Degus are animals that need hay and high-quality pellets or seed mixes as a staple diet. You should supplement this diet with low-sugar foods such as vegetables and herbs. You might also be tempted to feed your degus fruit such as apples, but can degus eat apples?

Degus can’t eat apples and apple seeds. Fresh, dried, and dehydrated apples contain a lot of sugar. Since degus are susceptible to diabetes, high-sugar foods should be avoided. Apple seeds should also never be fed. These seeds contain amygdalin, which converts to poisonous cyanide in the body.

Although most pocket pets can eat apples, degus are an important exception to this rule. This is because apples contain a lot of sugar and should never be given to degus.

Some sources suggest that you can give apples to degus in small proportions. Although tiny amounts of apple will likely have a minimal impact on the development of diabetes, we don’t recommend giving apples because it will be complicated to estimate the right amount.

Based on our extensive research, we recommend that degu owners never feed apples to degus.

Do Degus Eat Apples in the Wild?

Degus live in a semi-arid shrubland called “matorral” on the western slopes of the Andes.[1]https://animaldiversity.org/accounts/Octodon_degus/#habitat This region’s climate is called Mediterranean, meaning it has rainy winters and dry summers.[2]https://en.wikipedia.org/wiki/Chilean_Matorral

The mean annual maximum temperatures in this region are between 20 and 25°C. Rain occurs mainly during the cooler months (April to September). The annual rainfall is below 200-700 mm.[3]Read, J., Sanson, G. and Pérez Trautmann, M.F. (2016), Leaf traits in Chilean matorral: sclerophylly within, among, and beyond matorral, and its environmental determinants. Ecol Evol, 6: … Continue reading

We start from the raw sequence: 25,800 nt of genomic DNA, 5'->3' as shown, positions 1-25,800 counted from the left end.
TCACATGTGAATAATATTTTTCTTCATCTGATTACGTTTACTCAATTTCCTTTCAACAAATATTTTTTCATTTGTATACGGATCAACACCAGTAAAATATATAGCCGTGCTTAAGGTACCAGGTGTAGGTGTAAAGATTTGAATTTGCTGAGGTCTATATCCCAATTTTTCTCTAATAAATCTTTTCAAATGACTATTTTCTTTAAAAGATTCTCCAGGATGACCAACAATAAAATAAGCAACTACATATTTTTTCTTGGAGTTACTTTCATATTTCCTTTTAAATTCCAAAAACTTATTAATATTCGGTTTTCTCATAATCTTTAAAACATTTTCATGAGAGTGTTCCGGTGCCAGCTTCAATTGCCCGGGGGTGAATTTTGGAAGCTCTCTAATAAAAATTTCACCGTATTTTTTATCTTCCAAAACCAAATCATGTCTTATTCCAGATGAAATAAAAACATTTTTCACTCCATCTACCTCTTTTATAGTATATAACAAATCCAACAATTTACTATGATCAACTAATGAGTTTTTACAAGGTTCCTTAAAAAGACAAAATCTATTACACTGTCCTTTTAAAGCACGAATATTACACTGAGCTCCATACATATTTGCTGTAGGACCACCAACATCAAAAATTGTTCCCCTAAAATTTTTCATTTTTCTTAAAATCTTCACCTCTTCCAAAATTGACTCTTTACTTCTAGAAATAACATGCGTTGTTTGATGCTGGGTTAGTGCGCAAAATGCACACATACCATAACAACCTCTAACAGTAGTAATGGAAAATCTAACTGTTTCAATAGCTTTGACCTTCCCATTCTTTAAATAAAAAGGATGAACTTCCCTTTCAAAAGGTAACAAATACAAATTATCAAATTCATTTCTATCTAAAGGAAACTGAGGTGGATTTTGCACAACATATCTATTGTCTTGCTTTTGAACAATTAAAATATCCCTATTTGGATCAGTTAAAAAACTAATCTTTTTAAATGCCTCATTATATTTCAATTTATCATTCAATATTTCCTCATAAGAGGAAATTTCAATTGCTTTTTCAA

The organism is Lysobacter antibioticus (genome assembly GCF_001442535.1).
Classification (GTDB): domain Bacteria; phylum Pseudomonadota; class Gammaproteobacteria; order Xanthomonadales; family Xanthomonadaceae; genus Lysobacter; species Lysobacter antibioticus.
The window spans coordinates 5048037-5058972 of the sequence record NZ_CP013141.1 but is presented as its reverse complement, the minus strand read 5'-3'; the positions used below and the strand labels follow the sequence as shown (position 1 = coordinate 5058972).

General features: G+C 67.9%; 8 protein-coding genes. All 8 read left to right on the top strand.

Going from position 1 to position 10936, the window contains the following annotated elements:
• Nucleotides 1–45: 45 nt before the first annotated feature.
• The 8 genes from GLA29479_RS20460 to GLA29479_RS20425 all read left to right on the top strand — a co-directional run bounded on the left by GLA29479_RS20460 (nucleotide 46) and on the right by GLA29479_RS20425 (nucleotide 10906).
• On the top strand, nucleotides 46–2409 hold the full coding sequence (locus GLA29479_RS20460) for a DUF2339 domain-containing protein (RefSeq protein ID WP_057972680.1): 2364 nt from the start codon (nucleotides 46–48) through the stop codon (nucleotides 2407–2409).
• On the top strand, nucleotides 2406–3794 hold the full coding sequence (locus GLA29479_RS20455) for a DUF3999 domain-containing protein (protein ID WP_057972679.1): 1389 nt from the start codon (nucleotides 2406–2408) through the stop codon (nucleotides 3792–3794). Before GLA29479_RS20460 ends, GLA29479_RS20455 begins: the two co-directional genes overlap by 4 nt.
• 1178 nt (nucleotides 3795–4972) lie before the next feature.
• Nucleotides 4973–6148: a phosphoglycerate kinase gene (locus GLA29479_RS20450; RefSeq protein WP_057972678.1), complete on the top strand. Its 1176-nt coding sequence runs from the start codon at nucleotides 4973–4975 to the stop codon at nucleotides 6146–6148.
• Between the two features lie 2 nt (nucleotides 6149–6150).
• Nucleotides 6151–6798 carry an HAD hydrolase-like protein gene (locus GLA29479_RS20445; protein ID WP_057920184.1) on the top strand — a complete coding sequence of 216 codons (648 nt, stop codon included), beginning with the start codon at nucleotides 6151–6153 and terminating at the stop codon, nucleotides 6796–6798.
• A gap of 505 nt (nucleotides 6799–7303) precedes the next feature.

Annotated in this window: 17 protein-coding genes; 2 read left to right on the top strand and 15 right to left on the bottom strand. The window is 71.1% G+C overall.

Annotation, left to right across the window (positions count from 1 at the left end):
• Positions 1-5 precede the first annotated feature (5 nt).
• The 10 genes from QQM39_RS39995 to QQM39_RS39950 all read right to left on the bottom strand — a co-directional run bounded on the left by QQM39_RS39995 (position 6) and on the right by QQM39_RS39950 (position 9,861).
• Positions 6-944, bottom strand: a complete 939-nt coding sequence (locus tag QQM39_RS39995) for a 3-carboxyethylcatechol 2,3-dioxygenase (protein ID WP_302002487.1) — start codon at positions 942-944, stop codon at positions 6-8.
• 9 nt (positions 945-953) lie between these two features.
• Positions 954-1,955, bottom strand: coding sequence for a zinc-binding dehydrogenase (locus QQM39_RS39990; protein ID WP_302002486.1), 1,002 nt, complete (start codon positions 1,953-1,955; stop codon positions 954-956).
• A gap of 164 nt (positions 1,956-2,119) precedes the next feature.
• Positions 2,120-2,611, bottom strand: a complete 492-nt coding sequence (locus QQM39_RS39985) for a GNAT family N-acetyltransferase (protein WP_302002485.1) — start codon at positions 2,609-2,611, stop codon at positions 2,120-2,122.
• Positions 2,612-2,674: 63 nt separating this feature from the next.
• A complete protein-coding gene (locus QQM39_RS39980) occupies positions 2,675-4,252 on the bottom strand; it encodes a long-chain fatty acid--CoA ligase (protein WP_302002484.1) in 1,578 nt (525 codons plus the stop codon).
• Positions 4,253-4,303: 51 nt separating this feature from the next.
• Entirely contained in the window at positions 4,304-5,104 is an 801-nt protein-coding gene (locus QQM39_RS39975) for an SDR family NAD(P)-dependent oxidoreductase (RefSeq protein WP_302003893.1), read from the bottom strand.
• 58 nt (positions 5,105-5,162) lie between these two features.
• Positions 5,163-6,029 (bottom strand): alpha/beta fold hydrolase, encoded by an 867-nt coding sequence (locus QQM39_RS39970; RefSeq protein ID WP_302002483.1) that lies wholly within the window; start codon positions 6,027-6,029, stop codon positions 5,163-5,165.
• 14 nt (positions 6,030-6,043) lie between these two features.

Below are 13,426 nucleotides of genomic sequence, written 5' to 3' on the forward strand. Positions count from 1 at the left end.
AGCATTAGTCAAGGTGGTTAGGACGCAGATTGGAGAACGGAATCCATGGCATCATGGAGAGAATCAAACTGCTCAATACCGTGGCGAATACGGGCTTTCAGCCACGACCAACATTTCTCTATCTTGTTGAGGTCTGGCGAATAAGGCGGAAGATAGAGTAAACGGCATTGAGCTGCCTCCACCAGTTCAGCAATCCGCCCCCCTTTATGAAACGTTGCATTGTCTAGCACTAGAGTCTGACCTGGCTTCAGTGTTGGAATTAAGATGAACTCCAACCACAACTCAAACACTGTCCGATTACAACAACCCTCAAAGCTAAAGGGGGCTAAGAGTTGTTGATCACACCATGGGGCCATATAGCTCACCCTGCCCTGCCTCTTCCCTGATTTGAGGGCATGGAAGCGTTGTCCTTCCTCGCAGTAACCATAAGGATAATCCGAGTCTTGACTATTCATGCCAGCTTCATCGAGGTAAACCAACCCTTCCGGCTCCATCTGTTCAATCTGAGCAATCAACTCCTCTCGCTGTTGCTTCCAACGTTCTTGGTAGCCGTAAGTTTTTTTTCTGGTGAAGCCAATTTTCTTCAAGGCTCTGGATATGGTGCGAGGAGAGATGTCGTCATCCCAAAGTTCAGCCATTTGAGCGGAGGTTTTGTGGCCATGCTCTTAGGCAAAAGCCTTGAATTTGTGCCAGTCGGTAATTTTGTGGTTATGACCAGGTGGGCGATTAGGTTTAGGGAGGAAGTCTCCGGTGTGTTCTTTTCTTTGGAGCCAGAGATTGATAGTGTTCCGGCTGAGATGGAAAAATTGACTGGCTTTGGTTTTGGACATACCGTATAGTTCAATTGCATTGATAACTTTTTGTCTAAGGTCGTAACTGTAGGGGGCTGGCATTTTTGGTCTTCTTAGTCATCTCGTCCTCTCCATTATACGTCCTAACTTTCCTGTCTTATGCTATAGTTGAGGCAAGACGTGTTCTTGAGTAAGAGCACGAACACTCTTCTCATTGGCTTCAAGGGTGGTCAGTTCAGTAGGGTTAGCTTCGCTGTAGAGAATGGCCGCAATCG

Terpsichores, CC BY-SA 3.0 https://creativecommons.org/licenses/by-sa/3.0, via Wikimedia Commons

The matorral region has mostly shrubland, such as hard-leaved shrubs and small trees, cactus, and bromeliads.[4]https://en.wikipedia.org/wiki/Chilean_Matorral Apple trees don’t naturally occur in this region of Chile. These trees need enough water to grow. An established tree also needs about one inch (2.5 cm) of rainfall every week to ten days.[5]https://www.gardeningknowhow.com/edible/fruits/apples/apple-tree-watering.htm

So, apples aren’t naturally available to degus. However, this doesn’t mean that degus won’t eat apples when you give them. Doing so can be a health risk, especially when you give too much and too many times.

Nutritional Value of Apples (Analysis)

You can find the nutritional value of apples on FoodData Central, a US Department of Agriculture database. Below you can find the most important data:

NutrientAmount (per 100 grams)
Water85.1 g
Protein0.27 g
Fiber2.5 g
Sugars10.6 g
Calcium5 mg
Magnesium5.1 mg
Phosphorus10 mg
Vitamin C4 mg

Why Degus Shouldn’t Eat Apples

Fresh, dried, and dehydrated apples

Although not all degus will develop diabetes, they are more at risk of getting it than other pets. So the general advice is to avoid high-sugar foods such as treats and fruits. Giving such foods can cause diabetes and cataracts.[6]Brown, C., & M. Donnelly, T. (2012). Chapter 27 – Disease Problems of Small Rodents. Στο K. E. Quesenberry & J. W. Carpenter (Επιμ.), Ferrets, Rabbits, and Rodents (Third … Continue reading